From the New York Times:
The director John Singleton uses the experiences of a father and son, Tre and Furious, to depict how a Black community comes undone.
By Lawrence Ware
July 12, 2021
Ostensibly the story of three friends, Tre, Ricky and Doughboy, growing up in South-Central Los Angeles, it showed how white supremacy set the conditions that ended in neighborhoods devastated by crime and, ultimately, violence. Not many white people are featured in the film, but the impact of whiteness on Black life permeates the screen. …
It is clear that Furious has left-of-center Black ideas with that exchange, but it is only later in the film that those ideas are spoken of with clarity and boldness. That’s when Tre and his best friend Ricky (Morris Chestnut), now high school seniors, take the S.A.T., then visit Furious at his office, a financial services firm that helps local residents buy their own homes.
The boys go with Furious to a street corner where the older man makes plain his (and Singleton’s) ideas about how Blackness is affected by white supremacy. This moment introduced me to a phenomenon that has come to shape the lives of Black people in the country for the next 30 years. The promise and theft of the American dream from Black families provides the backdrop for the film’s prescient message about changes that were coming to Black communities across the country.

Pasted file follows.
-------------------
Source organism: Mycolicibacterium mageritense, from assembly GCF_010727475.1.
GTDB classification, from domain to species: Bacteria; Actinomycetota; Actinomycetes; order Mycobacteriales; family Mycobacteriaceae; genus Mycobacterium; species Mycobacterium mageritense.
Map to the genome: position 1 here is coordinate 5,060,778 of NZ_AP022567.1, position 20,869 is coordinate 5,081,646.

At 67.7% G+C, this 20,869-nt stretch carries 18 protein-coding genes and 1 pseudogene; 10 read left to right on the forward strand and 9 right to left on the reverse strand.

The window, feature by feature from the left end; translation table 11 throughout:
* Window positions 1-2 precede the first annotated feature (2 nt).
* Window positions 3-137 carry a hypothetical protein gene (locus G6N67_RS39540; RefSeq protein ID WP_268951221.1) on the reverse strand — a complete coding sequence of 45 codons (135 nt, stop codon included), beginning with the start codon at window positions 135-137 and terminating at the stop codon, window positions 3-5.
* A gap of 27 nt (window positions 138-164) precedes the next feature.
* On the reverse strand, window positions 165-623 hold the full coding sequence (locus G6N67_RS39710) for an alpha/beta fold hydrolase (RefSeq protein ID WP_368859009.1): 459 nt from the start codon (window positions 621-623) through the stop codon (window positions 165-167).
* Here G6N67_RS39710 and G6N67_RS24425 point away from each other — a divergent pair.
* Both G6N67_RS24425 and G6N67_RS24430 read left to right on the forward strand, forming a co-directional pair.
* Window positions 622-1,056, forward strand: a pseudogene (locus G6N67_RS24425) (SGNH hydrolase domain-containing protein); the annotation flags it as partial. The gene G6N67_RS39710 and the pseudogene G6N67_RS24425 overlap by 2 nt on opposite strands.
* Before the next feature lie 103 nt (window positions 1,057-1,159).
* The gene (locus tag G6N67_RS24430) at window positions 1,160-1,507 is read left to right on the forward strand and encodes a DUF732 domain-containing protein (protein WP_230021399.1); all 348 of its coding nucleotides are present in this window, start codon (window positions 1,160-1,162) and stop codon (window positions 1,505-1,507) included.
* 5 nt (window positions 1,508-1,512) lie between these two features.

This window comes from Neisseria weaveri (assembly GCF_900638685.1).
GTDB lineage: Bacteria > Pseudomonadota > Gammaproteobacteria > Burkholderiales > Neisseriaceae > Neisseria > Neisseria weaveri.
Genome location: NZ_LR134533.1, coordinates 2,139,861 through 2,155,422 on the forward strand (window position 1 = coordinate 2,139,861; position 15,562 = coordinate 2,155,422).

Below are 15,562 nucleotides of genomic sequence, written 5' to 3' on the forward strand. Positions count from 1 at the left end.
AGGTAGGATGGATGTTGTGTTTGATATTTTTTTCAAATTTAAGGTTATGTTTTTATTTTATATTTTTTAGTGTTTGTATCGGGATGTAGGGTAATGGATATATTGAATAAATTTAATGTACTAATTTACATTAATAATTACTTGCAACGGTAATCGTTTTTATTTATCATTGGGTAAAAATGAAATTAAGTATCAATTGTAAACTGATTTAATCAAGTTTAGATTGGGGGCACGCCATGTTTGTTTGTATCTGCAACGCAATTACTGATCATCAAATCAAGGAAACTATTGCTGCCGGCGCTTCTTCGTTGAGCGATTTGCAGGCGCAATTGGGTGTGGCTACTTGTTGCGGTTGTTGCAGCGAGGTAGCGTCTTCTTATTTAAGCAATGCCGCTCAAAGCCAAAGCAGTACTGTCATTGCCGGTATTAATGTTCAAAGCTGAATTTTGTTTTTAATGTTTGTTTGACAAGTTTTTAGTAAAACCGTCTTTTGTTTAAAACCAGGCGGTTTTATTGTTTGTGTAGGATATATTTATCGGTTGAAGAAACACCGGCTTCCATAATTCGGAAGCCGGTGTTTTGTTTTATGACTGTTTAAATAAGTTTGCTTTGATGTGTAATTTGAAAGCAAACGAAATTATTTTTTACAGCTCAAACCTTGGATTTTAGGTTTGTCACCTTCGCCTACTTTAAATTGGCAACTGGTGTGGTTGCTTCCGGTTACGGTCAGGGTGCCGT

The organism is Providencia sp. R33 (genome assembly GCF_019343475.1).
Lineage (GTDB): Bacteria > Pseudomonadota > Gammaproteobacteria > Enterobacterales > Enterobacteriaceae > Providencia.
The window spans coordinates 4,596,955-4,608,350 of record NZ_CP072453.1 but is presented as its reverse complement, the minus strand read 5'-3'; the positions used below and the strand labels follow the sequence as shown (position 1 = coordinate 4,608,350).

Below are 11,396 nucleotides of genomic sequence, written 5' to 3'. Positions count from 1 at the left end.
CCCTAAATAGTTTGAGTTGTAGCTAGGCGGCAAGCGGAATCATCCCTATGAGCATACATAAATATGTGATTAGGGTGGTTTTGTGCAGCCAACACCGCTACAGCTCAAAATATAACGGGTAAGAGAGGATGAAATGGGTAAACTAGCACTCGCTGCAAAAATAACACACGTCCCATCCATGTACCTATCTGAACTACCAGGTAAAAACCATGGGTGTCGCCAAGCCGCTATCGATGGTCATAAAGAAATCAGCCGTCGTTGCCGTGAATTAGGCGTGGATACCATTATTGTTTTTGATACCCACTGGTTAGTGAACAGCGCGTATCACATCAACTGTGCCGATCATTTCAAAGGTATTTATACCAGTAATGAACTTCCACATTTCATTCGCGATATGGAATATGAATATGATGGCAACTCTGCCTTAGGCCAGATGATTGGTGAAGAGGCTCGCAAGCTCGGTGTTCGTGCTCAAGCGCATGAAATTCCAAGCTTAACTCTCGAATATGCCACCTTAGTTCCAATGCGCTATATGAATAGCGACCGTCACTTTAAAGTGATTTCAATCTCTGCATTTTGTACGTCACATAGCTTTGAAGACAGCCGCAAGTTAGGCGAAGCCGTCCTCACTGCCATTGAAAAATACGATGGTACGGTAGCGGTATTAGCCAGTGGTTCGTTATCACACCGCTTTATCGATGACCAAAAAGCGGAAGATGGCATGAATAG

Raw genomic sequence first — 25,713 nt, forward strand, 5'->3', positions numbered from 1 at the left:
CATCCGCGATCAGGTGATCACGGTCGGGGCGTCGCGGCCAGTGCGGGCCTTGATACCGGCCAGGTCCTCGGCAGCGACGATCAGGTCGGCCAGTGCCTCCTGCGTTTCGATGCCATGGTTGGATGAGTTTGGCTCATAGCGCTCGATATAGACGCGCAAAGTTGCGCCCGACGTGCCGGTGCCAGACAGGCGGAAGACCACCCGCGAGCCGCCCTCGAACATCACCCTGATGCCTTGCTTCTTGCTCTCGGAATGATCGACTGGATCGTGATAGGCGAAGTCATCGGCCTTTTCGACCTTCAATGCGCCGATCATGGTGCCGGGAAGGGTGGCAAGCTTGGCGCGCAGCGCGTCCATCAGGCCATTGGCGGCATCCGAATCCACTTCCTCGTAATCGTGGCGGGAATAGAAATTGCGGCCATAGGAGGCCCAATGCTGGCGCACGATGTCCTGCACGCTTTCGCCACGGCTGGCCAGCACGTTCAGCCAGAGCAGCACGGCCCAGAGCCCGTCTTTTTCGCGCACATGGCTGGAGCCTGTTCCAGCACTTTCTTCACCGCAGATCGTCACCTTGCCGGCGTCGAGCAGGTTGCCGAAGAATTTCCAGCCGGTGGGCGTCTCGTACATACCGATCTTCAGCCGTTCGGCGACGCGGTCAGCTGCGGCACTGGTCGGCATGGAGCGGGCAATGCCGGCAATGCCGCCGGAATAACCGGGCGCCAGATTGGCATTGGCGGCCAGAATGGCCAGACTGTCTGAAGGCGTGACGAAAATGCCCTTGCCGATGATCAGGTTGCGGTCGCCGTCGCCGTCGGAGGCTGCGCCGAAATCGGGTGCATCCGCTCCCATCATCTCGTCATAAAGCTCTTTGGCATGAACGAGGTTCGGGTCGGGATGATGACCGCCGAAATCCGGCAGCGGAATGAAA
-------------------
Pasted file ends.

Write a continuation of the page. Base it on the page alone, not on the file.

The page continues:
Gentrification is “what happens when the property value of a certain area is brought down,” Furious says in a monologue that would be preachy if it were not delivered by one of the most talented actors of the ’90s. “They bring the property value down, they can buy the land at a lower price, then they move all the people out, raise the property value and sell it at a profit.”
A bystander played by the brilliant Whitman Mayo blames the declining property value on Black youth selling drugs. In response, Furious voices what this movie has been trying to tell us all along: Black people are not the ones who bring drugs into the country — even if they are the ones dying every day.
This is the scene that takes a pretty good film about Black life and makes it into a great one. Today, gentrification has dramatically altered the community represented in “Boyz N the Hood” — and Black communities like it around the country.
On the surface, the film appears to be about Black crime and Black children coming of age, but just outside the frame Singleton is saying something more. Systemic racism is the real villain in this movie.
… Except what was destroying their landscape wasn’t an alien invasion or a virus. It was ravaged by white supremacy.
Uh, okay, but it’s clear from the “Cash for Your Home” billboard that the grentrifiers in Boyz N the Hood are … Korean.
The name of the realty company is “Seoul to Seoul Realty.”
Nobody South-Central blacks hated more in 1991 than Koreans.
But I guess Koreans are now white-adjacent enough for the New York Times to just ladle on the anti-white hate without any complicating mention of Koreans.